As the New Year grinds into motion I take a look at the spatial education industry within Australia. Recently the Spatial Sciences Institute (SSI) and the Institute of Surveyors Australia (ISA) merged and formed the Surveying and Spatial Sciences Institute. (www.spatialsciences.org) This single body represents all the geomatic sciences and industries in Australia and is the representative body for FIG (http://www.fig.net) on the global stage.
The amalgamation of these two bodies was not an easy task for the merger committee to accomplish throughout 2008 and 09. Firstly, in Australia, the Surveying discipline is divided between a traditional surveying degree and a Geographic Information Sciences degree thereby leading to a distinction between a surveyor and a GIS/spatial professional. This divide itself is quite uncommon within the global industry as we can see from the FIG definition of what a surveyor is:
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A surveyor is a professional person with the academic qualifications and technical expertise to conduct one, or more, of the following activities;
• to determine, measure and represent land, three-dimensional objects, point-fields and trajectories;
• to assemble and interpret land and geographically related information,
• to use that information for the planning and efficient administration of the land, the sea and any structures thereon; and,
• to conduct research into the above practices and to develop them.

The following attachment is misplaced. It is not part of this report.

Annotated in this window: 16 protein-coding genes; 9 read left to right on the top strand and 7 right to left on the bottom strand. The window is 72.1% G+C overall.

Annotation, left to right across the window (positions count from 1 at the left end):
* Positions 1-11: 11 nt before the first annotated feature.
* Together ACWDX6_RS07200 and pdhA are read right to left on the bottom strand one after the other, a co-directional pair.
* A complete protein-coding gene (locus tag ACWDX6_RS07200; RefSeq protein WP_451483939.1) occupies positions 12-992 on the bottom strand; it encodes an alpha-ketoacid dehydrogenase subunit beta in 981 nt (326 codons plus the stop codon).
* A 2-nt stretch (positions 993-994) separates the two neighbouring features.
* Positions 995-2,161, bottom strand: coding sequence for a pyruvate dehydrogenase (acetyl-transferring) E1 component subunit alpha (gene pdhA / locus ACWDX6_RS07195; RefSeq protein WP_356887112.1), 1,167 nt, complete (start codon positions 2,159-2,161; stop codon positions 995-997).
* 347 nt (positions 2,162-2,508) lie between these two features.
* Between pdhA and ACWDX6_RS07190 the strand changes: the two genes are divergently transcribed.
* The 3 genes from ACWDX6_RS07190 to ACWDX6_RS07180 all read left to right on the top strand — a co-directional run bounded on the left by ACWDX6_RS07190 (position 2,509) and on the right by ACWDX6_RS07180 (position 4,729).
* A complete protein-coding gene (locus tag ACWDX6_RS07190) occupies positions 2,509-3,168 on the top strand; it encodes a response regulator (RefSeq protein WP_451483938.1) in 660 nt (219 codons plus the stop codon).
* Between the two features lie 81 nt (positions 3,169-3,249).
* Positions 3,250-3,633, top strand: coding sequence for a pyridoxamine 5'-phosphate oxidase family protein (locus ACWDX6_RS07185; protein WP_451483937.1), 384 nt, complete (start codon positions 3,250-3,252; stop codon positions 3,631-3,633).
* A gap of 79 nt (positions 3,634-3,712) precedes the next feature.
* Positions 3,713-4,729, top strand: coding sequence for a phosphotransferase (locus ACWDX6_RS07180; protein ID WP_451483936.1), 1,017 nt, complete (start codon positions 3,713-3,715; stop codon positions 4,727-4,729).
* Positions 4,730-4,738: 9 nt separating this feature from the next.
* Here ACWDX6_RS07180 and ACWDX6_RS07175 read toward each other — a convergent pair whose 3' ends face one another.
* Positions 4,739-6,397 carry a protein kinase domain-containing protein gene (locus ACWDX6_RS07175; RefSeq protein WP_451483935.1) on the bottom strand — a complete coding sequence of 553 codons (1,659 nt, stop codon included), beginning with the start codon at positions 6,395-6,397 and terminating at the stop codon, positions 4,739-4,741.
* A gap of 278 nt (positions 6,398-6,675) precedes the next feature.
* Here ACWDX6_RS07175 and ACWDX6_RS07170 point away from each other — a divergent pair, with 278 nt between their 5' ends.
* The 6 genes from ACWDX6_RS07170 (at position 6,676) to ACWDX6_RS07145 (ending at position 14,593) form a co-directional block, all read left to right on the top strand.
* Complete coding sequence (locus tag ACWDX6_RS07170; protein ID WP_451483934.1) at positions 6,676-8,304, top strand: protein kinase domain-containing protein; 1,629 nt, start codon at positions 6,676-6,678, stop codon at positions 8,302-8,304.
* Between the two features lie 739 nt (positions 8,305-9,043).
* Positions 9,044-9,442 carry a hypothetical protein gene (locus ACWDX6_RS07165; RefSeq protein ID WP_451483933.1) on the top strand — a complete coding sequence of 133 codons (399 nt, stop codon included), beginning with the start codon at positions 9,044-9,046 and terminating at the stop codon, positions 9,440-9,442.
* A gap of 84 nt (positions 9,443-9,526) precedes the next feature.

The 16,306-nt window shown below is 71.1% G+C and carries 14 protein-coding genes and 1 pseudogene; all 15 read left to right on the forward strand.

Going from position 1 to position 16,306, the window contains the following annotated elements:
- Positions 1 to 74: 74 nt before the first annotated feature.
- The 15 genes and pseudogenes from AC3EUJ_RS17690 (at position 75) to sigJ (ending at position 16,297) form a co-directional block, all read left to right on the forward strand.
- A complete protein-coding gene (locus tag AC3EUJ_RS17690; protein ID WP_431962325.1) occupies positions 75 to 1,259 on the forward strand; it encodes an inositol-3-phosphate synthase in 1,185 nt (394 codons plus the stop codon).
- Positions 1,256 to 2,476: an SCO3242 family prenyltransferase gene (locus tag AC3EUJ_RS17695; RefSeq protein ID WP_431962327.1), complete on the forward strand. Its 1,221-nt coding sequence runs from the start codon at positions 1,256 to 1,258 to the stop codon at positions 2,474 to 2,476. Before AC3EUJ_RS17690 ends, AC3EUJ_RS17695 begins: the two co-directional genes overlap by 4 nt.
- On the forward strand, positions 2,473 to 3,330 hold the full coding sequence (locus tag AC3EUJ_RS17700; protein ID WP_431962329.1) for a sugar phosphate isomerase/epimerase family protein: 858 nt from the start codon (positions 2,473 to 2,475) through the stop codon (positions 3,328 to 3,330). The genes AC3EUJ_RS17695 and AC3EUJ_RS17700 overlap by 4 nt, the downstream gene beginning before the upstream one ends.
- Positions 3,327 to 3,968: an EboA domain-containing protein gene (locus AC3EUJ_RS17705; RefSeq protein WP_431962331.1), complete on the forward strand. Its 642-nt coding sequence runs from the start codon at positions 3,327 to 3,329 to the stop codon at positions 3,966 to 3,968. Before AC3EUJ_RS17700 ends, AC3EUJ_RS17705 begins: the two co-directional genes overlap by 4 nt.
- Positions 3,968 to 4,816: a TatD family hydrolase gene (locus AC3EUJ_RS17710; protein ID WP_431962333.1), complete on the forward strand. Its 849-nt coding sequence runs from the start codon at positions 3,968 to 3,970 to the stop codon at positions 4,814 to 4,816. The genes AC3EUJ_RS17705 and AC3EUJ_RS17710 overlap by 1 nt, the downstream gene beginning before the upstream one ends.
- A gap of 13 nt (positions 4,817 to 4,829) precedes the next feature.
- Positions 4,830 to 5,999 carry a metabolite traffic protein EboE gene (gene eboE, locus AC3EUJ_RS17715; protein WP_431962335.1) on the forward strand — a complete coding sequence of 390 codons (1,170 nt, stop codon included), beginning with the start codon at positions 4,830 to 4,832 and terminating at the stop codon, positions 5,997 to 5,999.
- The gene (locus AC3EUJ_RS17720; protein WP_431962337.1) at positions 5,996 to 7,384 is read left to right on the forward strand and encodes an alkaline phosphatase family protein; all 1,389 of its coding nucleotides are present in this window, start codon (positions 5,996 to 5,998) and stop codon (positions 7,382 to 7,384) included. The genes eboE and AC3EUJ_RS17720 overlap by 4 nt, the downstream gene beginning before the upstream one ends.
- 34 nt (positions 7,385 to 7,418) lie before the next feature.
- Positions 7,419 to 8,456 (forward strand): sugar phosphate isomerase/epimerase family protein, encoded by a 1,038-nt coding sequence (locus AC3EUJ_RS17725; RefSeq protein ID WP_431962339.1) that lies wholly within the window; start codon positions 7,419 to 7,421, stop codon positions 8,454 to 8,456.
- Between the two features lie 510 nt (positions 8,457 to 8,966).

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As with the definition above, the divide within Australia of a Surveyor and a Spatial/GIS professional is potentially damaging and can affect the next generation of potential surveyor/spatial professionals. The need for capacity building within the industry is now paramount as we have seen with the explosion of ‘location’ services. By providing a professional consultancy to location information, the Surveying and Spatial industry is primed to become a leading force for the future.
In guiding the next generation into this industry it is important to focus on building a ‘brand’ that easily defines what we do and showcases the value to the overall Australian economy. By doing this the definition of the Spatial/Surveying industry remain a key challenge to the overcome and ensure that the general awareness of the industry becomes known to the lay-person.
In building brand it is important to focus on grass root development and linking the outcomes of what we work on day to day to lead to recognising the learning courses available throughout our universities. We see in Australia that Surveying and GIS generally falls under the Engineering or Science faculties with some other universities grouping ‘spatial’ within the urban development faculties. A single identify that is easily recognisable will no doubt drive the industry forward. It is good to see that the first steps have been taken with the merger. Now it is up to us to instigate the cultural change throughout our peers to fully recognise and drive the future directions of the industry.
p.s. My ranting here is part of a joint presentation titled “Identity Crisis:
Challenges and Capacity Building for Next Generation Surveyors” that will be given at FIG 2010 in Sydney (April 11 – 16). More information can be found at www.fig2010.com)